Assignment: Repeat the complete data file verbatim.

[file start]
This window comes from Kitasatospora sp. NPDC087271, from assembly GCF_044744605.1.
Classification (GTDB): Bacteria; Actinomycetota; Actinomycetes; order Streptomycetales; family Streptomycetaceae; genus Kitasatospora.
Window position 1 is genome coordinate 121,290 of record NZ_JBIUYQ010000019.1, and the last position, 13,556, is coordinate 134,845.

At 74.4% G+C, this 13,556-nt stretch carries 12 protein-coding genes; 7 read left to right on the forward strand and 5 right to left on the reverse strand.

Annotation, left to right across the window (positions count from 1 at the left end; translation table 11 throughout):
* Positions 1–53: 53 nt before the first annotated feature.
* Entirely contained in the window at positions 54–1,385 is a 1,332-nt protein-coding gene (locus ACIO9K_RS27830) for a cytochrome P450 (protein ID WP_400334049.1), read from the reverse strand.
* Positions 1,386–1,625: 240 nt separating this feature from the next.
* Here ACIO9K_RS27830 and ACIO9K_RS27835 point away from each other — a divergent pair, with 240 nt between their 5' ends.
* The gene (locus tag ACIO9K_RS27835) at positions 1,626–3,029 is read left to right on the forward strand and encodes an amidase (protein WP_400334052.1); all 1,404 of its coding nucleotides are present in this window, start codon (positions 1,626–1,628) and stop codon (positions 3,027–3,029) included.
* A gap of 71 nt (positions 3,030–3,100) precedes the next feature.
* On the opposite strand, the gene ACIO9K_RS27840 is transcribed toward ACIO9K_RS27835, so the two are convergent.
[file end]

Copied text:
This window comes from Kitasatospora sp. NPDC087271, from assembly GCF_044744605.1.
Classification (GTDB): Bacteria; Actinomycetota; Actinomycetes; order Streptomycetales; family Streptomycetaceae; genus Kitasatospora.
Window position 1 is genome coordinate 121,290 of record NZ_JBIUYQ010000019.1, and the last position, 13,556, is coordinate 134,845.

At 74.4% G+C, this 13,556-nt stretch carries 12 protein-coding genes; 7 read left to right on the forward strand and 5 right to left on the reverse strand.

Annotation, left to right across the window (positions count from 1 at the left end; translation table 11 throughout):
* Positions 1–53: 53 nt before the first annotated feature.
* Entirely contained in the window at positions 54–1,385 is a 1,332-nt protein-coding gene (locus ACIO9K_RS27830) for a cytochrome P450 (protein ID WP_400334049.1), read from the reverse strand.
* Positions 1,386–1,625: 240 nt separating this feature from the next.
* Here ACIO9K_RS27830 and ACIO9K_RS27835 point away from each other — a divergent pair, with 240 nt between their 5' ends.
* The gene (locus tag ACIO9K_RS27835) at positions 1,626–3,029 is read left to right on the forward strand and encodes an amidase (protein WP_400334052.1); all 1,404 of its coding nucleotides are present in this window, start codon (positions 1,626–1,628) and stop codon (positions 3,027–3,029) included.
* A gap of 71 nt (positions 3,030–3,100) precedes the next feature.
* On the opposite strand, the gene ACIO9K_RS27840 is transcribed toward ACIO9K_RS27835, so the two are convergent.